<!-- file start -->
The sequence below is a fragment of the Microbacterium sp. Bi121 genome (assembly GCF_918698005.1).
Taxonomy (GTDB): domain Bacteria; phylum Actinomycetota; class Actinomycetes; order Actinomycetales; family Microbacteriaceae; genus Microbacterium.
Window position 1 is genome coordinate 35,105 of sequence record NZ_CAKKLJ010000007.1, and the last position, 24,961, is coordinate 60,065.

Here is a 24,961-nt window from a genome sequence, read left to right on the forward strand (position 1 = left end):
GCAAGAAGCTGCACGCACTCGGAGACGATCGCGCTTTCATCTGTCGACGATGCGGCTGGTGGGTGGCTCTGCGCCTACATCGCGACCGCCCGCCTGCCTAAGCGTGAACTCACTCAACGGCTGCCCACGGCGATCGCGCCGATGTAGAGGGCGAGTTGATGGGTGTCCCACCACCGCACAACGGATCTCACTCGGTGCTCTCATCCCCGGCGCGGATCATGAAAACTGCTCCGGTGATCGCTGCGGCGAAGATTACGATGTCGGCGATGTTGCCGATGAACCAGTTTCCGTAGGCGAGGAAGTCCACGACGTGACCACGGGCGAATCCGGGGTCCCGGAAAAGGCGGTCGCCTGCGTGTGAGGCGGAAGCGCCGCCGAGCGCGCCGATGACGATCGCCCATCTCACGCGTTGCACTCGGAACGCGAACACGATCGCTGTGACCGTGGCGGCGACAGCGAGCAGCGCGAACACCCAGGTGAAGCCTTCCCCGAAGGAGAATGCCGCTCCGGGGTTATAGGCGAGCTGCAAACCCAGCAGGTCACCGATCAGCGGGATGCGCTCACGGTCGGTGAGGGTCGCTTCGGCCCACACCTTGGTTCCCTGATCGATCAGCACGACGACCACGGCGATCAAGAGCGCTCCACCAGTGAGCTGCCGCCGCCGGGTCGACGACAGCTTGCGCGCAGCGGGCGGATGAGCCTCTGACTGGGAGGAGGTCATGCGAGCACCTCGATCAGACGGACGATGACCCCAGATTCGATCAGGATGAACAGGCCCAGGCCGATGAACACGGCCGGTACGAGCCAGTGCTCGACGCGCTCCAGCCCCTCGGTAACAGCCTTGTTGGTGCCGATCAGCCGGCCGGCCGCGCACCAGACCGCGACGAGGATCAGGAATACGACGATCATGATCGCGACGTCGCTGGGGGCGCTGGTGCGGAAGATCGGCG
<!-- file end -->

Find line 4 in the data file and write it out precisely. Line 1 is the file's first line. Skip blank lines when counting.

Here is a 24,961-nt window from a genome sequence, read left to right on the forward strand (position 1 = left end):